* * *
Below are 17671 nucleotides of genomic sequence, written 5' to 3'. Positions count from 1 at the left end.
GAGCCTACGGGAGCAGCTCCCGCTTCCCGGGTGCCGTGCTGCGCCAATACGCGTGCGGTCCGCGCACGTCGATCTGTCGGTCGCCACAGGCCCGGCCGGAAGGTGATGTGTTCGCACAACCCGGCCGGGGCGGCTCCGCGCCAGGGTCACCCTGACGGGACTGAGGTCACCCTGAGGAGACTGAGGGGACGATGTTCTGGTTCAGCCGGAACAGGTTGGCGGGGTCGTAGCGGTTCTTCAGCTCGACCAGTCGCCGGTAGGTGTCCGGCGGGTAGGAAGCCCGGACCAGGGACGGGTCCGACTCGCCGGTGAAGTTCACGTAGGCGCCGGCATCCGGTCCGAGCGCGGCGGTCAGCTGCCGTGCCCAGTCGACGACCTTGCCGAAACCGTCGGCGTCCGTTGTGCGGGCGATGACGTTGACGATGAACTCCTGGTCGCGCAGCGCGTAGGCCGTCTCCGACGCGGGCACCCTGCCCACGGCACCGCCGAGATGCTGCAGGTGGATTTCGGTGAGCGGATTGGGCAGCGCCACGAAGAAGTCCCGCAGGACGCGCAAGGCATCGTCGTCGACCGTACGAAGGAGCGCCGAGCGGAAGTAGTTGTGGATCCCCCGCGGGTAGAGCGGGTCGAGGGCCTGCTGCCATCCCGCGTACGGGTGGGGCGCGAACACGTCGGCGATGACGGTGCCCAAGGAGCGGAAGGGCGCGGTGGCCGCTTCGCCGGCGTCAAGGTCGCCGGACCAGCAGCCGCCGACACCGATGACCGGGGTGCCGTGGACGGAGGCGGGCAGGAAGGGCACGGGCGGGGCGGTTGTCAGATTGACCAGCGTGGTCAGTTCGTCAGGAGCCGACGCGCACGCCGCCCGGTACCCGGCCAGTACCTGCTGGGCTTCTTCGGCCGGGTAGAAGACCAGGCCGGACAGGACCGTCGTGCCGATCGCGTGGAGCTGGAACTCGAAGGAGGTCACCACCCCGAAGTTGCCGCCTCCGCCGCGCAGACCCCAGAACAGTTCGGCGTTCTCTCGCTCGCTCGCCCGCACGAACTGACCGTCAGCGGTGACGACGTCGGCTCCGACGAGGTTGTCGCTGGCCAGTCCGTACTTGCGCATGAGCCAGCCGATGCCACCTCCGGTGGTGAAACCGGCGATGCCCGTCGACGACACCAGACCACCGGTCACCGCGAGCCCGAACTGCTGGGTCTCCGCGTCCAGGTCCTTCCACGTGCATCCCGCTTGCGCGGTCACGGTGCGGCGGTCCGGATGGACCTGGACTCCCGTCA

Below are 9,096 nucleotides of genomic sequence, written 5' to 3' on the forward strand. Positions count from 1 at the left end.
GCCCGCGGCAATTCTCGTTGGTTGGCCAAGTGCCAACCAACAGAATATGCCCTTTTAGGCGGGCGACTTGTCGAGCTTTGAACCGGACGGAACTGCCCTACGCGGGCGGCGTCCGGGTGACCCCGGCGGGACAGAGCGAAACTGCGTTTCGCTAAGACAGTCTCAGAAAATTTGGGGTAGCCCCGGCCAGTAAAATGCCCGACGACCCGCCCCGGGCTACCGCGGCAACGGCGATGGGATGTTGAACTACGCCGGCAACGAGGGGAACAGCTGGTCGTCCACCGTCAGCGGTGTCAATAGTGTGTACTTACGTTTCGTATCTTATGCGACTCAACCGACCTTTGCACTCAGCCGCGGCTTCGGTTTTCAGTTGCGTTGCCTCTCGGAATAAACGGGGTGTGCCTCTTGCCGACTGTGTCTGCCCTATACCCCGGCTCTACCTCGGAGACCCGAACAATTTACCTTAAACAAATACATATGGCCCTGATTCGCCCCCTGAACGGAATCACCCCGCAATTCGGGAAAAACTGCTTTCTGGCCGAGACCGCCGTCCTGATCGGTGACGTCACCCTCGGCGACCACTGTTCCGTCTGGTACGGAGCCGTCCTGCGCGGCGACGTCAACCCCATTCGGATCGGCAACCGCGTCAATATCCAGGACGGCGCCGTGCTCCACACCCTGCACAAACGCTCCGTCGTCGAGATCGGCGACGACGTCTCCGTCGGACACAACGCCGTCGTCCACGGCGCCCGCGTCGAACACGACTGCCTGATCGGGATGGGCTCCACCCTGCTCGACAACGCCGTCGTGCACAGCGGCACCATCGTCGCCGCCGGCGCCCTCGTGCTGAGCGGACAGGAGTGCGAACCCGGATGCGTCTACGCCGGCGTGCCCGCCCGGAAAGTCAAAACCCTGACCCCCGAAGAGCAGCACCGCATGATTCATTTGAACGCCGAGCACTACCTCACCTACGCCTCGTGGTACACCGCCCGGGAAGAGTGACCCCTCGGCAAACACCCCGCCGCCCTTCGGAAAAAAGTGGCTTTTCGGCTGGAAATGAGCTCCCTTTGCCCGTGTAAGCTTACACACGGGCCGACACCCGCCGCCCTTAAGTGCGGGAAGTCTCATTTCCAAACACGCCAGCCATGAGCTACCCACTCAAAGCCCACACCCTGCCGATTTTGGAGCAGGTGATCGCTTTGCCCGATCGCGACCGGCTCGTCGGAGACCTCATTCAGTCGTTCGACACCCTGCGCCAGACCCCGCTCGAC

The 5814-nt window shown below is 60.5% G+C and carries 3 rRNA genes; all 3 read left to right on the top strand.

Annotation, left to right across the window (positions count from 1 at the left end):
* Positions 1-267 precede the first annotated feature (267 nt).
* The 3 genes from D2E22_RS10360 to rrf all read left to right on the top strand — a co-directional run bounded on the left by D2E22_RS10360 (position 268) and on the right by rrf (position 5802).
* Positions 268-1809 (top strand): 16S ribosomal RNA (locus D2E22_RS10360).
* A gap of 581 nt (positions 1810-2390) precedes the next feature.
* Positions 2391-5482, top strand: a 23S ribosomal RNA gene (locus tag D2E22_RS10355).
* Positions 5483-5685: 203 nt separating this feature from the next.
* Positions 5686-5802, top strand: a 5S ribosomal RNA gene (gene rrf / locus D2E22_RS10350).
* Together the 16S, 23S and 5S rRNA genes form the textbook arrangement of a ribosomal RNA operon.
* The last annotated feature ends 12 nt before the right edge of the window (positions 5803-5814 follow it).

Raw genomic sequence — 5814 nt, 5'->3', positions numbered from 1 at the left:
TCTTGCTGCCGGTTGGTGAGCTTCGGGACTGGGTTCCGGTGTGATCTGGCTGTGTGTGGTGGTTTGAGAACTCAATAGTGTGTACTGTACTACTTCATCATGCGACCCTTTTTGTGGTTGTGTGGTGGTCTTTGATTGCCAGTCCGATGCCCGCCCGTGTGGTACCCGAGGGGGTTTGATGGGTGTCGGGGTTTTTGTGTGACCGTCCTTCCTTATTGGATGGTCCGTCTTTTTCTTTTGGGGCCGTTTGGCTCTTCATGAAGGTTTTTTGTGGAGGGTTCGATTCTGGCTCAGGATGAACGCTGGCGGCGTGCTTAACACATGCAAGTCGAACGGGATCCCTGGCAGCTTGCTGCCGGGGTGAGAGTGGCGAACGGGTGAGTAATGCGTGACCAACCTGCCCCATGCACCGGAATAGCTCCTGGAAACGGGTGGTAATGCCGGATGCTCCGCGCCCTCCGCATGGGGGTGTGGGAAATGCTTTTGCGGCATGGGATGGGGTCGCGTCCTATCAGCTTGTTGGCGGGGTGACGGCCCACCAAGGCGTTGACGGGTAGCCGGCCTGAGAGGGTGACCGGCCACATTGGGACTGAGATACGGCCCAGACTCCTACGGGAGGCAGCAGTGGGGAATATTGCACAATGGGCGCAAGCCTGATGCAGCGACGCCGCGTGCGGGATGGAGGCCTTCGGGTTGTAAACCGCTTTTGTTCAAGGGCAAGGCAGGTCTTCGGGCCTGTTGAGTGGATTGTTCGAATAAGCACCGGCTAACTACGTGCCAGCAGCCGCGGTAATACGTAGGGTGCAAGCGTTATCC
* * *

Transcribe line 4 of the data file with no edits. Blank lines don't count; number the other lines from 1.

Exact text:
GCCCGCGGCAATTCTCGTTGGTTGGCCAAGTGCCAACCAACAGAATATGCCCTTTTAGGCGGGCGACTTGTCGAGCTTTGAACCGGACGGAACTGCCCTACGCGGGCGGCGTCCGGGTGACCCCGGCGGGACAGAGCGAAACTGCGTTTCGCTAAGACAGTCTCAGAAAATTTGGGGTAGCCCCGGCCAGTAAAATGCCCGACGACCCGCCCCGGGCTACCGCGGCAACGGCGATGGGATGTTGAACTACGCCGGCAACGAGGGGAACAGCTGGTCGTCCACCGTCAGCGGTGTCAATAGTGTGTACTTACGTTTCGTATCTTATGCGACTCAACCGACCTTTGCACTCAGCCGCGGCTTCGGTTTTCAGTTGCGTTGCCTCTCGGAATAAACGGGGTGTGCCTCTTGCCGACTGTGTCTGCCCTATACCCCGGCTCTACCTCGGAGACCCGAACAATTTACCTTAAACAAATACATATGGCCCTGATTCGCCCCCTGAACGGAATCACCCCGCAATTCGGGAAAAACTGCTTTCTGGCCGAGACCGCCGTCCTGATCGGTGACGTCACCCTCGGCGACCACTGTTCCGTCTGGTACGGAGCCGTCCTGCGCGGCGACGTCAACCCCATTCGGATCGGCAACCGCGTCAATATCCAGGACGGCGCCGTGCTCCACACCCTGCACAAACGCTCCGTCGTCGAGATCGGCGACGACGTCTCCGTCGGACACAACGCCGTCGTCCACGGCGCCCGCGTCGAACACGACTGCCTGATCGGGATGGGCTCCACCCTGCTCGACAACGCCGTCGTGCACAGCGGCACCATCGTCGCCGCCGGCGCCCTCGTGCTGAGCGGACAGGAGTGCGAACCCGGATGCGTCTACGCCGGCGTGCCCGCCCGGAAAGTCAAAACCCTGACCCCCGAAGAGCAGCACCGCATGATTCATTTGAACGCCGAGCACTACCTCACCTACGCCTCGTGGTACACCGCCCGGGAAGAGTGACCCCTCGGCAAACACCCCGCCGCCCTTCGGAAAAAAGTGGCTTTTCGGCTGGAAATGAGCTCCCTTTGCCCGTGTAAGCTTACACACGGGCCGACACCCGCCGCCCTTAAGTGCGGGAAGTCTCATTTCCAAACACGCCAGCCATGAGCTACCCACTCAAAGCCCACACCCTGCCGATTTTGGAGCAGGTGATCGCTTTGCCCGATCGCGACCGGCTCGTCGGAGACCTCATTCAGTCGTTCGACACCCTGCGCCAGACCCCGCTCGAC